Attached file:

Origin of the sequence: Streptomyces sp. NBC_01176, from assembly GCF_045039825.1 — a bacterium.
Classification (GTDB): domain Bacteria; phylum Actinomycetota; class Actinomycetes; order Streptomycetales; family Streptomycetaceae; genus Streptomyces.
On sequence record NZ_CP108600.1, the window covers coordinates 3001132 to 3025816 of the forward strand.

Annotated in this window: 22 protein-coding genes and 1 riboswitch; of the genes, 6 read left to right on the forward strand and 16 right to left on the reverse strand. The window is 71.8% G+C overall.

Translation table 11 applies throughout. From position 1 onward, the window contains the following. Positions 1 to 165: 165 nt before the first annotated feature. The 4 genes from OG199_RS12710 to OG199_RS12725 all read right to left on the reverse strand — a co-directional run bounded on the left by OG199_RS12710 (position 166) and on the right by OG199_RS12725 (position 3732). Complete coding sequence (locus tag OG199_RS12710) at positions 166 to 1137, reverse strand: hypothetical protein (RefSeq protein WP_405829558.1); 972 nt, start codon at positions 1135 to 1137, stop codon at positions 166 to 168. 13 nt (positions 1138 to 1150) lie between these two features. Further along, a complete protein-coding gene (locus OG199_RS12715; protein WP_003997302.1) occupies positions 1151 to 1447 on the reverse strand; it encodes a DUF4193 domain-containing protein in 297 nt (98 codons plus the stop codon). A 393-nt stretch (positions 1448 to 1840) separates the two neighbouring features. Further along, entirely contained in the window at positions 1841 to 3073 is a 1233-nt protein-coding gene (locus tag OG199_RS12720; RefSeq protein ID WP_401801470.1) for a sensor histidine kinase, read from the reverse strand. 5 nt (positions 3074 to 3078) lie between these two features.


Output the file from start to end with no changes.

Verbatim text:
Origin of the sequence: Streptomyces sp. NBC_01176, from assembly GCF_045039825.1 — a bacterium.
Classification (GTDB): domain Bacteria; phylum Actinomycetota; class Actinomycetes; order Streptomycetales; family Streptomycetaceae; genus Streptomyces.
On sequence record NZ_CP108600.1, the window covers coordinates 3001132 to 3025816 of the forward strand.

Annotated in this window: 22 protein-coding genes and 1 riboswitch; of the genes, 6 read left to right on the forward strand and 16 right to left on the reverse strand. The window is 71.8% G+C overall.

Translation table 11 applies throughout. From position 1 onward, the window contains the following. Positions 1 to 165: 165 nt before the first annotated feature. The 4 genes from OG199_RS12710 to OG199_RS12725 all read right to left on the reverse strand — a co-directional run bounded on the left by OG199_RS12710 (position 166) and on the right by OG199_RS12725 (position 3732). Complete coding sequence (locus tag OG199_RS12710) at positions 166 to 1137, reverse strand: hypothetical protein (RefSeq protein WP_405829558.1); 972 nt, start codon at positions 1135 to 1137, stop codon at positions 166 to 168. 13 nt (positions 1138 to 1150) lie between these two features. Further along, a complete protein-coding gene (locus OG199_RS12715; protein WP_003997302.1) occupies positions 1151 to 1447 on the reverse strand; it encodes a DUF4193 domain-containing protein in 297 nt (98 codons plus the stop codon). A 393-nt stretch (positions 1448 to 1840) separates the two neighbouring features. Further along, entirely contained in the window at positions 1841 to 3073 is a 1233-nt protein-coding gene (locus tag OG199_RS12720; RefSeq protein ID WP_401801470.1) for a sensor histidine kinase, read from the reverse strand. 5 nt (positions 3074 to 3078) lie between these two features.